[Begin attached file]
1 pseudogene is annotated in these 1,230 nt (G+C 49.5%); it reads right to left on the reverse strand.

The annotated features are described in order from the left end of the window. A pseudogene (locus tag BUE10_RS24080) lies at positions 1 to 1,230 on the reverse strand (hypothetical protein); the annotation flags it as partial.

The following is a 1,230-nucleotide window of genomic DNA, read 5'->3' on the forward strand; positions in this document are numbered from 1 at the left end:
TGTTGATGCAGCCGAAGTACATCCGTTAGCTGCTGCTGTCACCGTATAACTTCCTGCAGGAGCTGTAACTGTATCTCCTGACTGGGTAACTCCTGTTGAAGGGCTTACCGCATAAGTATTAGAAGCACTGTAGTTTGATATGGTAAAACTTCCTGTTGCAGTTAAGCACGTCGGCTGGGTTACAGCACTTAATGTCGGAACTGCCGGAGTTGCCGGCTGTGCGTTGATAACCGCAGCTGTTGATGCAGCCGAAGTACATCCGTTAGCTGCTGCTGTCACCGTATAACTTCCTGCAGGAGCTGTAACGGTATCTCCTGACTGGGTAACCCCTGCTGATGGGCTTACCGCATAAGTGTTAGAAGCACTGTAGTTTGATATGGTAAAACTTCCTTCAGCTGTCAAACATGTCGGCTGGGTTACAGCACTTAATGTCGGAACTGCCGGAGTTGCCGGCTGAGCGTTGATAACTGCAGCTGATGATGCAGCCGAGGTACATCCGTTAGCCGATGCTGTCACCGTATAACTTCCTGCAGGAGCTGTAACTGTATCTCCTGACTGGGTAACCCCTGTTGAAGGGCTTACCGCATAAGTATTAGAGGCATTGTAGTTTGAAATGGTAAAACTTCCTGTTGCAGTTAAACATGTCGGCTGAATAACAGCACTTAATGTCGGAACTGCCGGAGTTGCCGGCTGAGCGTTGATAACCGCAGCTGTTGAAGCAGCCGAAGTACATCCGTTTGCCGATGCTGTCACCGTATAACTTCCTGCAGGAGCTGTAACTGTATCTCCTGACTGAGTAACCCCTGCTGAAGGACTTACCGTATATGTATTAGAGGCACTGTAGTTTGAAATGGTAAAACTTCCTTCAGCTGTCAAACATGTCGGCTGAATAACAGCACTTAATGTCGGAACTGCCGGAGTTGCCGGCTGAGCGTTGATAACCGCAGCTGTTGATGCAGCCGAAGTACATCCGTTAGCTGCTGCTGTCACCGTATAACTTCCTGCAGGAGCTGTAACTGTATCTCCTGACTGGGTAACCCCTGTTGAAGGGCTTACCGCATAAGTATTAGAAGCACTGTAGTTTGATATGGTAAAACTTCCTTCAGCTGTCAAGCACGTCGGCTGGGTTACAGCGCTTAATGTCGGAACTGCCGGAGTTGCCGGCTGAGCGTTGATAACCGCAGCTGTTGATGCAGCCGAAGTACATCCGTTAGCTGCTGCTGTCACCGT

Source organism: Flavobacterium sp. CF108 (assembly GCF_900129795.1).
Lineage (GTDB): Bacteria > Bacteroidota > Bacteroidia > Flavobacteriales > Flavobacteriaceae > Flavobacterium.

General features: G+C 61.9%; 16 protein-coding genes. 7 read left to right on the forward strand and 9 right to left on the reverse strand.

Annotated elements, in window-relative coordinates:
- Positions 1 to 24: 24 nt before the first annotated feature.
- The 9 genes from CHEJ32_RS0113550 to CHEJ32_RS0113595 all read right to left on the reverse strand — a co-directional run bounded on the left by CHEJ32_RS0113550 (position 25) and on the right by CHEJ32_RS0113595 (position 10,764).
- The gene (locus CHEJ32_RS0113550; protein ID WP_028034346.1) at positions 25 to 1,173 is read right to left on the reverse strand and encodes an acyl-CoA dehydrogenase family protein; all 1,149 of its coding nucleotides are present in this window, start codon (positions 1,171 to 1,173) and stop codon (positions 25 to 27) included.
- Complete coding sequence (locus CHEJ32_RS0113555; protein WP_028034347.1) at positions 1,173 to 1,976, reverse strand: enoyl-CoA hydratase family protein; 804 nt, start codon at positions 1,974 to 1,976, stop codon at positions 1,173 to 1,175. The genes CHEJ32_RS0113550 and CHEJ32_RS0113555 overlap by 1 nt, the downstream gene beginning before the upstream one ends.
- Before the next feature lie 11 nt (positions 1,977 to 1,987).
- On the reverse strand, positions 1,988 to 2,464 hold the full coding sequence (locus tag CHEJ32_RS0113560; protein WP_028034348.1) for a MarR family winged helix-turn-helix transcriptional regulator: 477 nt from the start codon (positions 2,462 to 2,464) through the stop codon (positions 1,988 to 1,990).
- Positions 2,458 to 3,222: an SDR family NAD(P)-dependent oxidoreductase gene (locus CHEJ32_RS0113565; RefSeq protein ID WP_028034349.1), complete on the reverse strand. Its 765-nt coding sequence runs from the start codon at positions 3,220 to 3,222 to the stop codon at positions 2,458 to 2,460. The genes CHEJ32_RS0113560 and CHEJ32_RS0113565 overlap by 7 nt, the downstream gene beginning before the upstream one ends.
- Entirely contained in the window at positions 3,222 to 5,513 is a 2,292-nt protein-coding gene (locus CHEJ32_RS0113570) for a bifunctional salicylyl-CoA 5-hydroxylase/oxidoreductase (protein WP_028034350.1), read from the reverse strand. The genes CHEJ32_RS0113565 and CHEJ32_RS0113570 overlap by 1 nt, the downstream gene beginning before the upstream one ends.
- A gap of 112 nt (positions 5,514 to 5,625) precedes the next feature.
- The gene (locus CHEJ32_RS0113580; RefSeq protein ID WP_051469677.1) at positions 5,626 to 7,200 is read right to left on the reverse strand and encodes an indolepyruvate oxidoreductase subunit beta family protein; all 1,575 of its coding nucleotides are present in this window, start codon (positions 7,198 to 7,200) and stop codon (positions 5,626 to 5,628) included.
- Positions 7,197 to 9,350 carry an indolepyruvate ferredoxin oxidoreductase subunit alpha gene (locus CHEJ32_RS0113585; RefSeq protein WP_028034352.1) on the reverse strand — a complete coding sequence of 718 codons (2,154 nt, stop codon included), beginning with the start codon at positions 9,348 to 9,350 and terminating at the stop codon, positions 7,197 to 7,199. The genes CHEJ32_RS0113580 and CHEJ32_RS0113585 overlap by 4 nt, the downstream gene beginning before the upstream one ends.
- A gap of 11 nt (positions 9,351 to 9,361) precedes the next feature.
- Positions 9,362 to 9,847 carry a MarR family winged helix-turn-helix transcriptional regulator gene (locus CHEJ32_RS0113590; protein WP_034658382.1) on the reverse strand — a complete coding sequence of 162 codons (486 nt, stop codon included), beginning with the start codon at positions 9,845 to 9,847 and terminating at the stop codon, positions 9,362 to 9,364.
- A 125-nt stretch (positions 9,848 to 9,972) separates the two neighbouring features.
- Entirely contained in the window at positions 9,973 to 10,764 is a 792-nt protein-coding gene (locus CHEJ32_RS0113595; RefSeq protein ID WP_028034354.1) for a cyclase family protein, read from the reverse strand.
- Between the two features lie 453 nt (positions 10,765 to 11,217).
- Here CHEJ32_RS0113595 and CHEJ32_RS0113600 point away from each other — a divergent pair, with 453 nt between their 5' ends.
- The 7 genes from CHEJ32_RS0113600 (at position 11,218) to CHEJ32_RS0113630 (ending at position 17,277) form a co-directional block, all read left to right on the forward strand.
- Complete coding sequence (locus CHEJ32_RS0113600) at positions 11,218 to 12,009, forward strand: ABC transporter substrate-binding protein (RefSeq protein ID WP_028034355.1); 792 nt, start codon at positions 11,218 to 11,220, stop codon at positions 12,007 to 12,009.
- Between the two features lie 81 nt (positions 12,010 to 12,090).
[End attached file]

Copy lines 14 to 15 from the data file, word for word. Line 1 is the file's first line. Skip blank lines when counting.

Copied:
- On the reverse strand, positions 1,988 to 2,464 hold the full coding sequence (locus tag CHEJ32_RS0113560; protein WP_028034348.1) for a MarR family winged helix-turn-helix transcriptional regulator: 477 nt from the start codon (positions 2,462 to 2,464) through the stop codon (positions 1,988 to 1,990).
- Positions 2,458 to 3,222: an SDR family NAD(P)-dependent oxidoreductase gene (locus CHEJ32_RS0113565; RefSeq protein ID WP_028034349.1), complete on the reverse strand. Its 765-nt coding sequence runs from the start codon at positions 3,220 to 3,222 to the stop codon at positions 2,458 to 2,460. The genes CHEJ32_RS0113560 and CHEJ32_RS0113565 overlap by 7 nt, the downstream gene beginning before the upstream one ends.